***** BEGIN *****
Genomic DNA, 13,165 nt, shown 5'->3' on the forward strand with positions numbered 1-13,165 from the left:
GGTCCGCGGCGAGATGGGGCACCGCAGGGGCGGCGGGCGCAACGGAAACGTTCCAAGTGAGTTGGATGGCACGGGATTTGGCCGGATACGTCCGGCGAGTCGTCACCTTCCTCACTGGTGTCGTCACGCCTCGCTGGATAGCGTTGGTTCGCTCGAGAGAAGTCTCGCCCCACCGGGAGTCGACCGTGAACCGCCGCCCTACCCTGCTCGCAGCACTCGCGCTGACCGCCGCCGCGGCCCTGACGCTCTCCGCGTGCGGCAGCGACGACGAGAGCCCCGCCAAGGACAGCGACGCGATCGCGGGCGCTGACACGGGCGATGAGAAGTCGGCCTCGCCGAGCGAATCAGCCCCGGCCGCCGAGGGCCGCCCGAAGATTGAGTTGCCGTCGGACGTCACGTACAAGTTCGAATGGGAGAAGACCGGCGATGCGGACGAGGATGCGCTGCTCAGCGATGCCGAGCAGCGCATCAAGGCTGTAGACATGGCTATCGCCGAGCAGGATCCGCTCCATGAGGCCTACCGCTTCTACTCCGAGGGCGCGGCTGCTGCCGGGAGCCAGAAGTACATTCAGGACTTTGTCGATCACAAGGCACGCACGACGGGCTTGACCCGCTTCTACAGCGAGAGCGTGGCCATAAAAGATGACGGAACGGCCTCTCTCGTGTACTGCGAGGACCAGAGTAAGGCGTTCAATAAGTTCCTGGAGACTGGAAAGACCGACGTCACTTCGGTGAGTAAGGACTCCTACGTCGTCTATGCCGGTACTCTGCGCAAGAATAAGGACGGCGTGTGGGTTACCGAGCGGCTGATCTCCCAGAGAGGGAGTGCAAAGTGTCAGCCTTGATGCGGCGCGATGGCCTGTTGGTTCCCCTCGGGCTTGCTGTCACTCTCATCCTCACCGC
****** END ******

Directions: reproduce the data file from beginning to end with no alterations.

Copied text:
Genomic DNA, 13,165 nt, shown 5'->3' on the forward strand with positions numbered 1-13,165 from the left:
GGTCCGCGGCGAGATGGGGCACCGCAGGGGCGGCGGGCGCAACGGAAACGTTCCAAGTGAGTTGGATGGCACGGGATTTGGCCGGATACGTCCGGCGAGTCGTCACCTTCCTCACTGGTGTCGTCACGCCTCGCTGGATAGCGTTGGTTCGCTCGAGAGAAGTCTCGCCCCACCGGGAGTCGACCGTGAACCGCCGCCCTACCCTGCTCGCAGCACTCGCGCTGACCGCCGCCGCGGCCCTGACGCTCTCCGCGTGCGGCAGCGACGACGAGAGCCCCGCCAAGGACAGCGACGCGATCGCGGGCGCTGACACGGGCGATGAGAAGTCGGCCTCGCCGAGCGAATCAGCCCCGGCCGCCGAGGGCCGCCCGAAGATTGAGTTGCCGTCGGACGTCACGTACAAGTTCGAATGGGAGAAGACCGGCGATGCGGACGAGGATGCGCTGCTCAGCGATGCCGAGCAGCGCATCAAGGCTGTAGACATGGCTATCGCCGAGCAGGATCCGCTCCATGAGGCCTACCGCTTCTACTCCGAGGGCGCGGCTGCTGCCGGGAGCCAGAAGTACATTCAGGACTTTGTCGATCACAAGGCACGCACGACGGGCTTGACCCGCTTCTACAGCGAGAGCGTGGCCATAAAAGATGACGGAACGGCCTCTCTCGTGTACTGCGAGGACCAGAGTAAGGCGTTCAATAAGTTCCTGGAGACTGGAAAGACCGACGTCACTTCGGTGAGTAAGGACTCCTACGTCGTCTATGCCGGTACTCTGCGCAAGAATAAGGACGGCGTGTGGGTTACCGAGCGGCTGATCTCCCAGAGAGGGAGTGCAAAGTGTCAGCCTTGATGCGGCGCGATGGCCTGTTGGTTCCCCTCGGGCTTGCTGTCACTCTCATCCTCACCGC